This article concerns radical leftist subversive organizations in Western Europe in the 1970s and 1980s and their transnational shared imagination. It shows that despite the scarcity of direct contacts, there existed a sense of belonging to the same transnational current, the “imagined community.” On selected criteria (Images – Semantics – Practice), the article provides analysis of the shared tropes in self-perception and in the communication. The patterns were shared among the Western European subversive organizations but also imported from the countries of the Global South. The article further presents the lack of effort of the subversive organizations to create their own mark and graphic identity, whether consciously or not, to become a part of the “global anti-imperialist front.” It puts into question the utility of the traditional categorization of subversive organizations and discusses the use of the term “terrorism” regarding its self-perception and global context.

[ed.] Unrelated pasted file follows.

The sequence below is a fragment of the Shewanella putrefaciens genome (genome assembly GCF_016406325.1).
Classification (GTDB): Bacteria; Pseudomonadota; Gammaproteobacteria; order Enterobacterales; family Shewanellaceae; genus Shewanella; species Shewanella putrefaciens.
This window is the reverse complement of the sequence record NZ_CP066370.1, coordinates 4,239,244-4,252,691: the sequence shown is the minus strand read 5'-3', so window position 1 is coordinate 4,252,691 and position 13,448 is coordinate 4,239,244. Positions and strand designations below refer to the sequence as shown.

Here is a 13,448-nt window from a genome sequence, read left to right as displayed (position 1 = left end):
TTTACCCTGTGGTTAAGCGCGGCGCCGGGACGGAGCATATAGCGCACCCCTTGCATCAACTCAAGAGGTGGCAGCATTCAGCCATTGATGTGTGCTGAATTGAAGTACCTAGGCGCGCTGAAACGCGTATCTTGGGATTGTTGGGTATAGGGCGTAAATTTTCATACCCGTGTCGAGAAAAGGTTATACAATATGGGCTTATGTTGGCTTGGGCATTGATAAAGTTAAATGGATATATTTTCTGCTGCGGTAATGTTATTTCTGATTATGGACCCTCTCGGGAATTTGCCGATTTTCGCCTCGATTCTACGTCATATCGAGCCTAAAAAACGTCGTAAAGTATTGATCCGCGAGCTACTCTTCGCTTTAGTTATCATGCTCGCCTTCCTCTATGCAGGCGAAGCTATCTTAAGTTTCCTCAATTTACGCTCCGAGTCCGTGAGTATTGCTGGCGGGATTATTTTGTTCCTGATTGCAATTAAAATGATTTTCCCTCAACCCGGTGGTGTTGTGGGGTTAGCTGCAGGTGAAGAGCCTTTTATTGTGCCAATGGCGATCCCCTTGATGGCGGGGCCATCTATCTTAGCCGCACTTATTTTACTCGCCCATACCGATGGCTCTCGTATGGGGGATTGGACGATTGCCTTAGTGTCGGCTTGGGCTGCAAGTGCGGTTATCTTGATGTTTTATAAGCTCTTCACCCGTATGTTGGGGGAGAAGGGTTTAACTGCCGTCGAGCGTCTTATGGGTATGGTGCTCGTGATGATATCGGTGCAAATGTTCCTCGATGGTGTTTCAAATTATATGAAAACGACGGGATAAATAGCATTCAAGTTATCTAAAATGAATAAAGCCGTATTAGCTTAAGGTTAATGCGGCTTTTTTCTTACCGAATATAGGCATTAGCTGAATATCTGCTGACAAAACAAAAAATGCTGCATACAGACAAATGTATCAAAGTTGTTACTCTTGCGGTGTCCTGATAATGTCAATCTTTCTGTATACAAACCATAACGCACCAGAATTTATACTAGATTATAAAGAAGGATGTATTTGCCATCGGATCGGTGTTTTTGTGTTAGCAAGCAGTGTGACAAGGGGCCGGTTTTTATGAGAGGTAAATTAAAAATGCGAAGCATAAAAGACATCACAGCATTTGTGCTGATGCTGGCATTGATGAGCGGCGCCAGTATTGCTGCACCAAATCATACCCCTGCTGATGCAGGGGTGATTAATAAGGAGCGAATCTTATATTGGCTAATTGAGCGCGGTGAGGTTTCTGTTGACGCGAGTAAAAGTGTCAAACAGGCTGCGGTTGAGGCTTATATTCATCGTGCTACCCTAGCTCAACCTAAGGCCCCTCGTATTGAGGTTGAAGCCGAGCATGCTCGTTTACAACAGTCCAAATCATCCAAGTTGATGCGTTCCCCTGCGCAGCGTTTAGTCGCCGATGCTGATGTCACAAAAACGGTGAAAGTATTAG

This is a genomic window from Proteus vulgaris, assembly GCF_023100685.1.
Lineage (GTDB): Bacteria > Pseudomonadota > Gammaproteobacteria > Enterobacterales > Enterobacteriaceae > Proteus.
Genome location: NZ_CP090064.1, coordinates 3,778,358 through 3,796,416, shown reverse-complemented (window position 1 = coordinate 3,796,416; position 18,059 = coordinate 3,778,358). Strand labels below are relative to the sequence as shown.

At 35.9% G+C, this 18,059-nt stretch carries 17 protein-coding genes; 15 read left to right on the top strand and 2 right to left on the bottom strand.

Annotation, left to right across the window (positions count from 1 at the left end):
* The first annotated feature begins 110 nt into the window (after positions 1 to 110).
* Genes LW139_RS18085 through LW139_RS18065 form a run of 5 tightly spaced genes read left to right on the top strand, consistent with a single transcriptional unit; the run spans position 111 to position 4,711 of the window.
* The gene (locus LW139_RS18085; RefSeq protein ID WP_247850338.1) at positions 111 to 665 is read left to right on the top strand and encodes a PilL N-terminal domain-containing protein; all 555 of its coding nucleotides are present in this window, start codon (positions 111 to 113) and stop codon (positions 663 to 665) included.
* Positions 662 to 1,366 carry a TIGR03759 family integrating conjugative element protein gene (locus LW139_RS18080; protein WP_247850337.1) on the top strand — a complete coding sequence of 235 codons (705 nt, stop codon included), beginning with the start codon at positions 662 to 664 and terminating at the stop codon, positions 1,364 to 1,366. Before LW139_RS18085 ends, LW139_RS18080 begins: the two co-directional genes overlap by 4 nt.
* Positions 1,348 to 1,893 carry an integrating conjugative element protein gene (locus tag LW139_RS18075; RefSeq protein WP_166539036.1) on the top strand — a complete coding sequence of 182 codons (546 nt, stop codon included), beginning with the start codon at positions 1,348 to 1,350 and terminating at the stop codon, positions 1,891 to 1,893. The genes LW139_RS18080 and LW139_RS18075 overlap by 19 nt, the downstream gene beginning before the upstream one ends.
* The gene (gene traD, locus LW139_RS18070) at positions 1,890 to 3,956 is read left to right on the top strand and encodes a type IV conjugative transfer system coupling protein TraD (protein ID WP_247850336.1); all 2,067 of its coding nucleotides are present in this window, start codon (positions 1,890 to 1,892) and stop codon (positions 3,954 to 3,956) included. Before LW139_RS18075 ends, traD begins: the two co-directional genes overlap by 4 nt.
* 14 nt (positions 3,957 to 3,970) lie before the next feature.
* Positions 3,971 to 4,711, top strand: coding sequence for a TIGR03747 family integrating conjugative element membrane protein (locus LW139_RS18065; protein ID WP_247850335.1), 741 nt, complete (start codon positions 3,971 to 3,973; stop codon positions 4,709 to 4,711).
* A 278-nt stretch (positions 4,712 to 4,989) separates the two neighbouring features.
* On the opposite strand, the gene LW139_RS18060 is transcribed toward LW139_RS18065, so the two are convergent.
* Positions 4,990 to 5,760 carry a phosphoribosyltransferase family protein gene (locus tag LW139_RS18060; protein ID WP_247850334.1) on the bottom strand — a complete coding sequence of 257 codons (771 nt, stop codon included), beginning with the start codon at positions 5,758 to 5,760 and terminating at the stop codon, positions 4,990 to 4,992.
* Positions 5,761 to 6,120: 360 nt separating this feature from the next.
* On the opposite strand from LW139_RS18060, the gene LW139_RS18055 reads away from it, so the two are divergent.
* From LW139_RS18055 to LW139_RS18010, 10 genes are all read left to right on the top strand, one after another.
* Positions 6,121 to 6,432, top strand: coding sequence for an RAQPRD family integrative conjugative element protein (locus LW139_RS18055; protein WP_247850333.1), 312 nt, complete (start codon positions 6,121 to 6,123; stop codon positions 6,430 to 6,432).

Mikuláš Pešta focuses on the history of the extra-parliamentary left in Europe, on the left-wing subversive groups of the 1970s and on Czechoslovakia's relations to the “Third World” countries. His PhD thesis, “Italian and German Left-Wing Terrorism in the 1970s in a Transnational Perspective,” has been published recently. He is a member of the Cold War Research Group at Charles University and worked in the Socialism Goes Global project at the University of Exeter. Email: firstname.lastname@example.org. ORCID: